What do you do when you don’t trust your husband?
Maybe he did something that chipped (or stripped) away your trust.
Or perhaps you are suspicious of something but don’t know how to bring it up.
I receive so many emails from wives who don’t trust their husbands anymore. I also hear from single women who are dating men who are untrustworthy.
Today’s post is meant to affirm and offer some next-step thoughts for the wife experiencing broken trust in marriage. If you are single, make sure to read this post 11 Signs of an Untrustworthy Husband because it will help you.
So let’s look at what to do when trust becomes an issue in marriage. We will look at what you should do and what you should not.
My thoughts today are meant to help you process the situation so you can take the next best steps. At the end of the post, I’ll have a ton of links for further reading.
5 things to remember when you don’t trust your husband
1. Remember trust is earned, not automatically given
For women, security in marriage is a big deal. When we give our hearts to our guys, we expect them to keep it safe. That’s a good and honorable expectation.
However there’s a dark side to our deep need for security; when our love for peace and stability overcomes our love for a healthy marriage. (A healthy relationship is where both spouses feel cherished and secure.)
When we ignore warning signs and allow our spouse to manipulate and control us to silence, we set ourselves up for even more trouble because we can’t resolve what we don’t confront. And what stays unaddressed only gets worse, not better.
If you are in a situation where your husband is subtly or not-so-subtly blaming, shaming, manipulating, controlling you to keep things under wraps, I want you to think about it this way.
Your husband did not fall into your life with an all-access pass.
He had to woo you, pursue you and prove himself before you gave him your heart.
If on your first date your beloved had declared “I am a nice guy, I work hard. Just trust me. Marry me. I am telling the truth”, chances are you might not be together today.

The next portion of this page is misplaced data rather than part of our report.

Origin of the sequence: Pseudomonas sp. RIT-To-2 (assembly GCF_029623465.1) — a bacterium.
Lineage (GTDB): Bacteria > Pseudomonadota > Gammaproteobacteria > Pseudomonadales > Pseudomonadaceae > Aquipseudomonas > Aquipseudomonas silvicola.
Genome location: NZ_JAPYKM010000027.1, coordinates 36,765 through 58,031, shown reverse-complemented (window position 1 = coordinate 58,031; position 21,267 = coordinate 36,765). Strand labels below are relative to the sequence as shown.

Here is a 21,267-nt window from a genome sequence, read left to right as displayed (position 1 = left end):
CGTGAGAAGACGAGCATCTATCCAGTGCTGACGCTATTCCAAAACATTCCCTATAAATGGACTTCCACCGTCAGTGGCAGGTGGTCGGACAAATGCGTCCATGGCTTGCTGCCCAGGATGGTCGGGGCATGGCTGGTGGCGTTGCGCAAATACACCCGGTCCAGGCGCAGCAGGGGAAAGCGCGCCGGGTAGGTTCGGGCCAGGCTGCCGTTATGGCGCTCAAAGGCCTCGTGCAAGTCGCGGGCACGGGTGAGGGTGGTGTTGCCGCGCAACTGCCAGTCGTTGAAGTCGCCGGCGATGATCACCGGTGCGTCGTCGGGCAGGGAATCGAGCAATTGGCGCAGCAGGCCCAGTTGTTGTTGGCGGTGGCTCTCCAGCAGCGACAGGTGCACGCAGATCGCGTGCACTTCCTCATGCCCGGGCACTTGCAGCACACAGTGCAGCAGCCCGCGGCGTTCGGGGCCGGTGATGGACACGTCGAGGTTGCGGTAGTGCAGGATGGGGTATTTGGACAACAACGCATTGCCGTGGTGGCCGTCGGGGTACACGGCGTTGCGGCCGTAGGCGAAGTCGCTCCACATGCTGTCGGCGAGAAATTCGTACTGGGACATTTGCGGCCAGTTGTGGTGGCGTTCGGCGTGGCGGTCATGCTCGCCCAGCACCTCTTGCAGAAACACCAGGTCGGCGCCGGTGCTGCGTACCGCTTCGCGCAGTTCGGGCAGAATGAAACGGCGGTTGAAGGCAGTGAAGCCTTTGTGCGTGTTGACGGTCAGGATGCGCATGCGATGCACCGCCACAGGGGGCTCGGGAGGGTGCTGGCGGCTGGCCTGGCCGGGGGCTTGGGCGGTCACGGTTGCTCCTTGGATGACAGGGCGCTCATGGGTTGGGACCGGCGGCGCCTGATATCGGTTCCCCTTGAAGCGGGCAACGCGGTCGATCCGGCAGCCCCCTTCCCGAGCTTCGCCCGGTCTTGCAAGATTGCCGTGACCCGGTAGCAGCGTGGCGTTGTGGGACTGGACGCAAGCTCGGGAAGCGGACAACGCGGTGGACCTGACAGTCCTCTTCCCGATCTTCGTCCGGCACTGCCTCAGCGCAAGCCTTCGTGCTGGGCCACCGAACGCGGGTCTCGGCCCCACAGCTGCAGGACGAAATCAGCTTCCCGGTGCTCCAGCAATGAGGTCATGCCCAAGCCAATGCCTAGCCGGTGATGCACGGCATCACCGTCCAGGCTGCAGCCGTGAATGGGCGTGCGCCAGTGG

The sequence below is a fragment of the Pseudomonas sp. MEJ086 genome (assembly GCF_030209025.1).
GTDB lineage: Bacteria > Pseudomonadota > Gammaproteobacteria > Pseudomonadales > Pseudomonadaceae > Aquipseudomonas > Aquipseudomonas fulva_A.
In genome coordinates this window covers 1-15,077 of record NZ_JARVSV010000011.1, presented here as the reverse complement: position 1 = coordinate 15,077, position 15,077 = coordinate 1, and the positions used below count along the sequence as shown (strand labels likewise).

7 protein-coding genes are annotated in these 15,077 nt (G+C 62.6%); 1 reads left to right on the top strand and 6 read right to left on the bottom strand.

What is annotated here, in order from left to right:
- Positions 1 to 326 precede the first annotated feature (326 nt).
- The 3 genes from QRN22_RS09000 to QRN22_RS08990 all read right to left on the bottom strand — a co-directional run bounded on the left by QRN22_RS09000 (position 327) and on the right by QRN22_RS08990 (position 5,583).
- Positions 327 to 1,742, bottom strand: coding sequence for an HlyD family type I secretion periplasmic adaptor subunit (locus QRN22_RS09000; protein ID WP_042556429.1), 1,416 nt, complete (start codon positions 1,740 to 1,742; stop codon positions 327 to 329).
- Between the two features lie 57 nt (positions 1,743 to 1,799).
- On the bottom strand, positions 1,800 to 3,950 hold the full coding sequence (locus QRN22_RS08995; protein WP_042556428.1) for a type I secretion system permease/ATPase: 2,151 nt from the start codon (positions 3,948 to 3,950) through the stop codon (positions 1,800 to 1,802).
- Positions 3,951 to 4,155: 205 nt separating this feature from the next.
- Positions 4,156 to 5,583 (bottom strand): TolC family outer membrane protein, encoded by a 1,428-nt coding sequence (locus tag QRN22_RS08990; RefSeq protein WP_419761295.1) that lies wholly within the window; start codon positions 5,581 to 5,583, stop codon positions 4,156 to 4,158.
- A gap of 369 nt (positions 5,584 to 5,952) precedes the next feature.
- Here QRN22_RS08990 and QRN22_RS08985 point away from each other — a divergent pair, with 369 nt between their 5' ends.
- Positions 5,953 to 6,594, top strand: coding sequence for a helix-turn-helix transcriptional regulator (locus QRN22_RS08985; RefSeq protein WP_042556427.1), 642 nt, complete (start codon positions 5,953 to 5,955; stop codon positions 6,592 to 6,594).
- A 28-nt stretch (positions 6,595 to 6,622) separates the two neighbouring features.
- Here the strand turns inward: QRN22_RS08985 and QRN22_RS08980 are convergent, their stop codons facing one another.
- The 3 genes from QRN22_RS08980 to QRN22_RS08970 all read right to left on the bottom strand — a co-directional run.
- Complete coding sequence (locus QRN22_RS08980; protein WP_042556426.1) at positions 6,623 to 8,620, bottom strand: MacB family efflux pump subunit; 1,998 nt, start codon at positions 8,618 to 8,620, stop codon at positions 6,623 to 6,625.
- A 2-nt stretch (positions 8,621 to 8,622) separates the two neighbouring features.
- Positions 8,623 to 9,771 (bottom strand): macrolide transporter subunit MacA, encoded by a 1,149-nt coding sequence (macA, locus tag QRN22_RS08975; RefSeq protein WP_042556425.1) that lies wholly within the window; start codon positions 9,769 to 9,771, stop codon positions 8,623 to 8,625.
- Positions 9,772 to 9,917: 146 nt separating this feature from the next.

No matter how awesome and great he thought he was, he had to prove it to you. He had to build trust.
Both of you came into marriage with positive expectations and vows.
When these things are broken (or suspicion arises), you have a right to stop, talk and evaluate what is going on.
You have a right to hold each other accountable, to walk it out together until trust is rebuilt.
He can’t say “But I told you I changed, why don’t you trust me?” It takes more than words.
Trust is not earned by words only, but by consistent deed and action.
If you are flustered about confronting your husband, I want to affirm you; you are well within your rights to speak up and check behavior that makes you uncomfortable.
In the end, there’s a process to rebuilding trust but that process doesn’t begin until you draw the line in the sand and take action.When trust is broken in marriage, there's a process to rebuilding trust but that process doesn't begin until spouses draw the line in the sand and take action.
2. Calm down
When you feel like you don’t trust your husband (or suspicion arises), the first instinct is to confront.
Tackling the issue is important but it should not be the first step.
Starting a discussion while feelings are raw and exploding through the roof will likely lead you on a different planet than intended.
Further, you’ll reap the opposite of what you were trying to achieve; you likely want to do more than stir up emotions. You want the truth, healing and a lasting solution.
You cannot get these three things by yourself. You need to talk to the God who designed marriage, the One who knows your husband better than you do.